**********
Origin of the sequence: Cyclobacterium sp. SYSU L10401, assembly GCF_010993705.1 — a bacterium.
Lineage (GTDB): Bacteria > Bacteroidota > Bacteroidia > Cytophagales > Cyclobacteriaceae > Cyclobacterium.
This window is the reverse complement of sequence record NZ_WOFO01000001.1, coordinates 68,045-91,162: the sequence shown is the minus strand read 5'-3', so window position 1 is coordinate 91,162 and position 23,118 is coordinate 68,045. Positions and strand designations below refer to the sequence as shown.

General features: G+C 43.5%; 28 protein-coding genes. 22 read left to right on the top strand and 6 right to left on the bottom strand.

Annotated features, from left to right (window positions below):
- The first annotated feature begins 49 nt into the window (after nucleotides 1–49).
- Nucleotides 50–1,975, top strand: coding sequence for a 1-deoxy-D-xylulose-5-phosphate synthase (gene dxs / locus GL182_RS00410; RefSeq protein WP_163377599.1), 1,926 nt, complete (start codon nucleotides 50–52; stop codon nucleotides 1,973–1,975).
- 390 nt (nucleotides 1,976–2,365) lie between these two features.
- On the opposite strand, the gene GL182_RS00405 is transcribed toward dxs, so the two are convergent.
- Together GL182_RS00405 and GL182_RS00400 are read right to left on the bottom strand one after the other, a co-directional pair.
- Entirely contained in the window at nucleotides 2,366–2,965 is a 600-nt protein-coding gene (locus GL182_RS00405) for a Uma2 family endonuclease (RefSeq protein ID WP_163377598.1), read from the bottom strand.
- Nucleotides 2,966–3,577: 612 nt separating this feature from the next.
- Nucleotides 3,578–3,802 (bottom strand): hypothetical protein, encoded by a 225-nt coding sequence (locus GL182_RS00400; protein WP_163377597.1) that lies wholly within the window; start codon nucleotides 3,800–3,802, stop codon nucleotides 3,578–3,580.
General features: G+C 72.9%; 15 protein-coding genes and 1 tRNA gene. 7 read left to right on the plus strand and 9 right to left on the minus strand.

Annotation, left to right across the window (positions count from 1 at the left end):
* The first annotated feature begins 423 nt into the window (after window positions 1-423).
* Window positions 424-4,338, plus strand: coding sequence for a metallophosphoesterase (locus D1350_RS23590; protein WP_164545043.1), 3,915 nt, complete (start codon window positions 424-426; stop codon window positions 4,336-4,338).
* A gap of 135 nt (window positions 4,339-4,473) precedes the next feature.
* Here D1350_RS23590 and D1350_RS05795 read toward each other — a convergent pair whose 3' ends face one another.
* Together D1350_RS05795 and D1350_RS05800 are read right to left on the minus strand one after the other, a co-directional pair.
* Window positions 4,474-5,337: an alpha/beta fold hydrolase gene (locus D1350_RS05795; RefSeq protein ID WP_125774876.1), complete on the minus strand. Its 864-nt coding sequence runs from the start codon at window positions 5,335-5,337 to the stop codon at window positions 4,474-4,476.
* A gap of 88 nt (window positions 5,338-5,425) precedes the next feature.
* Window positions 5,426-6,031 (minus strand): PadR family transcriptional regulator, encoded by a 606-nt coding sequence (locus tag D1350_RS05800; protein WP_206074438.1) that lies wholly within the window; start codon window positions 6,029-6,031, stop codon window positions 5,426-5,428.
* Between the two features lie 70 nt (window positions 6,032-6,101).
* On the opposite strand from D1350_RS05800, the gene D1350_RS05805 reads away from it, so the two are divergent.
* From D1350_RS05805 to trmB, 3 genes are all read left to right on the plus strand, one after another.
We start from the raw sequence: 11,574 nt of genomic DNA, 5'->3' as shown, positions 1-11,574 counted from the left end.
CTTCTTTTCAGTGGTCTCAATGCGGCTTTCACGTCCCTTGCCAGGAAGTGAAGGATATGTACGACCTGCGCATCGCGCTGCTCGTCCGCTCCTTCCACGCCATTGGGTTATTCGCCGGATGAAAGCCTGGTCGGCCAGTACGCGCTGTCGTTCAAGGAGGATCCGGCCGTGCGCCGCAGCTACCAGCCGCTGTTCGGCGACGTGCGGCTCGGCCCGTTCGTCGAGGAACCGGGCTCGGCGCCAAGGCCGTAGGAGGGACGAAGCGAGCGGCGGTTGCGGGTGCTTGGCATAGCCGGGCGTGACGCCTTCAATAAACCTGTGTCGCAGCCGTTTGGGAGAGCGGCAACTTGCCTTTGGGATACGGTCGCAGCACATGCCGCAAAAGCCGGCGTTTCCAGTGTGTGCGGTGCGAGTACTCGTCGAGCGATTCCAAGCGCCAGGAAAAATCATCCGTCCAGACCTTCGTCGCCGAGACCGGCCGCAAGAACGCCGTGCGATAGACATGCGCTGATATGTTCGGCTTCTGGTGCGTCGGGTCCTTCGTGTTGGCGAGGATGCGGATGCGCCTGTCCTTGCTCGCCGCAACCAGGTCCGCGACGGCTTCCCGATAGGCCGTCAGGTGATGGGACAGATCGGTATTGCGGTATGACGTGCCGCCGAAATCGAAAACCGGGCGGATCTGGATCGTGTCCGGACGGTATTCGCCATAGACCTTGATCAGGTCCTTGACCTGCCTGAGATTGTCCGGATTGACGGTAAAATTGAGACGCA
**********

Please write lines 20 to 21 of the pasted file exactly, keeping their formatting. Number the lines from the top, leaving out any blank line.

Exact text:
* Together D1350_RS05795 and D1350_RS05800 are read right to left on the minus strand one after the other, a co-directional pair.
* Window positions 4,474-5,337: an alpha/beta fold hydrolase gene (locus D1350_RS05795; RefSeq protein ID WP_125774876.1), complete on the minus strand. Its 864-nt coding sequence runs from the start codon at window positions 5,335-5,337 to the stop codon at window positions 4,474-4,476.